If you notice there is a fake ceiling in the AR version of this scene. What is the extension of actual structures are good for? If you’re walking on the street and you see people with augmented objects around them, your senses get confused after a while and you might end up doing things that can end up in potential danger. In the video the AR shows incoming traffic on the street with expressive visuals, but I see this something working the other way around in practice:
What if some visual obscures real traffic on a busy street like this? Seeing stuff appearing around people on the street you won’t even be able to walk among people. By forcefully pushing the line from real to augmented you’ll inevitably end up creating real chaos. Then again, this is nothing different than having many apps running at the same time.
You’re probably thinking, “I already use Facebook’s and/or Design+Code’s iOS 9 GUI document for Sketch. Why download another one?” Put simply, ours is better.
But there is more:
Along with an extensive collection of navigation bars, segmented controls, table views, keyboards, and other reusable system components to help you build iPhone app mockups more quickly and efficiently, this kit includes a near complete set of Apple’s system icons for navigation bars, toolbars, tab bars, activity sheets, quick actions, settings, and weather.
Our kit also includes a collection of over 80 recreated full-screen Apple system app screens to review, study, and reference. This is by far the largest resource of system apps you can find.
This is all true. Just click the link and you’ll have 78 mb large .sketch file on your desktop with all this. Amazing, meticulous and outstanding work, it’s like if Apple had released its iOS resources.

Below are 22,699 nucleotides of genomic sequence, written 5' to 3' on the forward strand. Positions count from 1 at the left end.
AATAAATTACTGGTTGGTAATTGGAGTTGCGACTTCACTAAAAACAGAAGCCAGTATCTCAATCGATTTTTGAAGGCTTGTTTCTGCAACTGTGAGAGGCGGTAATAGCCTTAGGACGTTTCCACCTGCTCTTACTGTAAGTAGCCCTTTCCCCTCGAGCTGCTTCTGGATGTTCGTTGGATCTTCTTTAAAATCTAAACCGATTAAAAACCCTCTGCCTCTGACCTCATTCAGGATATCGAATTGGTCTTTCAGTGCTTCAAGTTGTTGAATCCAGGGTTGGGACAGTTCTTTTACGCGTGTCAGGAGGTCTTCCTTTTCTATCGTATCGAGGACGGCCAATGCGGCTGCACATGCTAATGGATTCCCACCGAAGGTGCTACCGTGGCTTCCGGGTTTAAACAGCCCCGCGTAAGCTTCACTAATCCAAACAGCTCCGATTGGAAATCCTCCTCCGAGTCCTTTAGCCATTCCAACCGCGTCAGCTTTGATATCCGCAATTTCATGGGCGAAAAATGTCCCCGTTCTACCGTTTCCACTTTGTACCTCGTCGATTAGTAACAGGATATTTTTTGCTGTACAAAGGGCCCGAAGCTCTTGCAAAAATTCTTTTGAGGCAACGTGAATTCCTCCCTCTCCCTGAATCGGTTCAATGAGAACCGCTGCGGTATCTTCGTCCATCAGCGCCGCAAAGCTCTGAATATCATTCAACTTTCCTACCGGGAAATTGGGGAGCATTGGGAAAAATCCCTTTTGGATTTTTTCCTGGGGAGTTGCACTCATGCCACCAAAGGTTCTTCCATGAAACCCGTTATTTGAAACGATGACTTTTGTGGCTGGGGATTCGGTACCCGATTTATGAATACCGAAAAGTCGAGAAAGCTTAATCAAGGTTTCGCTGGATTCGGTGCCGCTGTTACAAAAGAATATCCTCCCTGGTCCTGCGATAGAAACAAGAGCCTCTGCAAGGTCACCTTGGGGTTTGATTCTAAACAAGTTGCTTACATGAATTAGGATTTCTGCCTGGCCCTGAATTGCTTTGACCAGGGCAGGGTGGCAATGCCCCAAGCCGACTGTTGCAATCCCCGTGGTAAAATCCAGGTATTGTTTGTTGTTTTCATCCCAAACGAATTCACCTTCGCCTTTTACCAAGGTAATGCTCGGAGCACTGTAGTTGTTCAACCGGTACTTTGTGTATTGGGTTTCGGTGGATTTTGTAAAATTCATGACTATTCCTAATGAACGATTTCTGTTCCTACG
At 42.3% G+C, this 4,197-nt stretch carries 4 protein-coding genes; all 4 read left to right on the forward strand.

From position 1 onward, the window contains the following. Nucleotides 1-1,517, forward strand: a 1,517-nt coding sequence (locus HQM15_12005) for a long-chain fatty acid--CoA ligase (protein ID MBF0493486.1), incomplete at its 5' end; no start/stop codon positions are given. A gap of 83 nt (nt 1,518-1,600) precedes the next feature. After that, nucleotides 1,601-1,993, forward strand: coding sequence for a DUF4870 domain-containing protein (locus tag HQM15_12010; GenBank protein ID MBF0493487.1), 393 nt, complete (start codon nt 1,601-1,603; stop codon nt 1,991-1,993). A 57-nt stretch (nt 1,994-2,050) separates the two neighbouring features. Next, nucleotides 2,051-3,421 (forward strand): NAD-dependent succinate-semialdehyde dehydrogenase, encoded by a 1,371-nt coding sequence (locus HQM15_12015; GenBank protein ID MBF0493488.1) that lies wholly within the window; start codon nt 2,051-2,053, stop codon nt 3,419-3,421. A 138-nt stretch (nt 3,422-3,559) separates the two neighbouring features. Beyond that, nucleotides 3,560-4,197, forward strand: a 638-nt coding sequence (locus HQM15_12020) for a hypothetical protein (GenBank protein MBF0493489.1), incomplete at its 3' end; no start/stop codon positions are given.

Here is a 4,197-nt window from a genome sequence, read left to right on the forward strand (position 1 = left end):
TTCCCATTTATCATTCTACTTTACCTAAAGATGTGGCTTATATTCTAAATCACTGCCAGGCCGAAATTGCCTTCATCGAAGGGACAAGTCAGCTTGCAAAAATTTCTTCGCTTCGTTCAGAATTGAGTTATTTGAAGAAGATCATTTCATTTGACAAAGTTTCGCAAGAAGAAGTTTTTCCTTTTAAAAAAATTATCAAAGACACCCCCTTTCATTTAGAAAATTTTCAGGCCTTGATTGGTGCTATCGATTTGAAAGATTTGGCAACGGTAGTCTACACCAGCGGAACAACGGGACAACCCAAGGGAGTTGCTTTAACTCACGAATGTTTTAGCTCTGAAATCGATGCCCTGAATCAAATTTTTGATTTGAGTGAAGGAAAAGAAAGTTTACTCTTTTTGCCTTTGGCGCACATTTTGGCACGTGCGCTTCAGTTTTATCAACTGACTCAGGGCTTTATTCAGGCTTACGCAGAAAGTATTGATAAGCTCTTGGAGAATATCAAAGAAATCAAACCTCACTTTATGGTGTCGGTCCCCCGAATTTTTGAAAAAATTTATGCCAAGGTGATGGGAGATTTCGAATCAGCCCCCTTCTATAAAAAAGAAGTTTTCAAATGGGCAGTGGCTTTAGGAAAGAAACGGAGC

Today the Dribbble community grew into desiring complete aesthetic Porn, with “function” going out the window and only caring about “form”. Designers are sitting there for hours trying to make a “shot” beautiful (…) Last time I checked design was about solving problems, and that’s why I was excited about becoming a designer. I think we should start penalizing and neglecting designs like the above examples and reward with more “likes” the designers that post different work that has a fresh approach on different problems.
I think Dribbble solves a different problem: it allows designers to showcase their visual skills, to experiment, act like cool etc. It is also big and thus full of mediocre, me-too designs, overdone animations, shadows and blurs. If you can accept this, then you can also deduct the fact that solving design problems might just happen somewhere else, and Dribbble is just fine the way it is and people can give likes any way they want. (Ironically on his homepage Abehsera is not solving any design problems, but showcases screenshots one after the other.)
I’m not the first to say that in Yosemite this entry field looks like a button, but since in El Cap made the buttons more like buttons, it’s even worse. Mind you, I was fine with Yosemite, but I feel the next iteration is a step backward. In El Cap there is a subtle gradient, and the visuals had been changed also – to be even more like buttons. I don’t understand why. Why fix something that wasn’t broken?
Netflix needed a brand through-line: a conceptual and visual thread to connect everything. Our challenge was to create something broad enough for a global brand but still unique and identifiable. To create something variable yet systematic and bulletproof. It had to be visually striking, adapt to any format, and hold up to interpretation by agencies and vendors around the globe.